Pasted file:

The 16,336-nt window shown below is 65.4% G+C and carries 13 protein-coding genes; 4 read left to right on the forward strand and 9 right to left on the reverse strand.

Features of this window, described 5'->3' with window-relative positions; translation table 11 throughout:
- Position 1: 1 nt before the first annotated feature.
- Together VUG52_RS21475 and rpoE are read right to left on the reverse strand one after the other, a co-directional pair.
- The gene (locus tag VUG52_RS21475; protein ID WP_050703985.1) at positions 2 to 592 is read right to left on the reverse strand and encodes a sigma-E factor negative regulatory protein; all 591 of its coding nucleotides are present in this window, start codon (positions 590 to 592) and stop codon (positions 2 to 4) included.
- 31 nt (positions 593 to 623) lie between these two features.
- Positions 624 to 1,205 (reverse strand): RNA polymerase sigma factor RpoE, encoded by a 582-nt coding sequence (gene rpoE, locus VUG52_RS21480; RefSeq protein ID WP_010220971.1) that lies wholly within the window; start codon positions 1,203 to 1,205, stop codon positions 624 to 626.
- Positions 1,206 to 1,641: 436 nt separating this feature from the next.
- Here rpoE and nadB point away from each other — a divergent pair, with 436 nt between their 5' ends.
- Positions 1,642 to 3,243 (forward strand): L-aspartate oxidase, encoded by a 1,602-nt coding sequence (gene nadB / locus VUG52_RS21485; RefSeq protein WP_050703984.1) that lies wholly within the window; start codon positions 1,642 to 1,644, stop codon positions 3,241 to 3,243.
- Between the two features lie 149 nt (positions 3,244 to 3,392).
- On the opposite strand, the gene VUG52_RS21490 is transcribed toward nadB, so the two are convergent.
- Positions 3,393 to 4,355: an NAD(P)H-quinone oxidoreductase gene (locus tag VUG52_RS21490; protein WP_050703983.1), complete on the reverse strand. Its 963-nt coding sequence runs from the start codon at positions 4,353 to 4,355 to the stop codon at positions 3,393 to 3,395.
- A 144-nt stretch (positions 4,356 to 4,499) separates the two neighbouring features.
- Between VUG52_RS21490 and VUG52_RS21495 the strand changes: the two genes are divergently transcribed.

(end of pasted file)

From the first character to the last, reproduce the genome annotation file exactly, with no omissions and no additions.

The 16,336-nt window shown below is 65.4% G+C and carries 13 protein-coding genes; 4 read left to right on the forward strand and 9 right to left on the reverse strand.

Features of this window, described 5'->3' with window-relative positions; translation table 11 throughout:
- Position 1: 1 nt before the first annotated feature.
- Together VUG52_RS21475 and rpoE are read right to left on the reverse strand one after the other, a co-directional pair.
- The gene (locus tag VUG52_RS21475; protein ID WP_050703985.1) at positions 2 to 592 is read right to left on the reverse strand and encodes a sigma-E factor negative regulatory protein; all 591 of its coding nucleotides are present in this window, start codon (positions 590 to 592) and stop codon (positions 2 to 4) included.
- 31 nt (positions 593 to 623) lie between these two features.
- Positions 624 to 1,205 (reverse strand): RNA polymerase sigma factor RpoE, encoded by a 582-nt coding sequence (gene rpoE, locus VUG52_RS21480; RefSeq protein ID WP_010220971.1) that lies wholly within the window; start codon positions 1,203 to 1,205, stop codon positions 624 to 626.
- Positions 1,206 to 1,641: 436 nt separating this feature from the next.
- Here rpoE and nadB point away from each other — a divergent pair, with 436 nt between their 5' ends.
- Positions 1,642 to 3,243 (forward strand): L-aspartate oxidase, encoded by a 1,602-nt coding sequence (gene nadB / locus VUG52_RS21485; RefSeq protein WP_050703984.1) that lies wholly within the window; start codon positions 1,642 to 1,644, stop codon positions 3,241 to 3,243.
- Between the two features lie 149 nt (positions 3,244 to 3,392).
- On the opposite strand, the gene VUG52_RS21490 is transcribed toward nadB, so the two are convergent.
- Positions 3,393 to 4,355: an NAD(P)H-quinone oxidoreductase gene (locus tag VUG52_RS21490; protein WP_050703983.1), complete on the reverse strand. Its 963-nt coding sequence runs from the start codon at positions 4,353 to 4,355 to the stop codon at positions 3,393 to 3,395.
- A 144-nt stretch (positions 4,356 to 4,499) separates the two neighbouring features.
- Between VUG52_RS21490 and VUG52_RS21495 the strand changes: the two genes are divergently transcribed.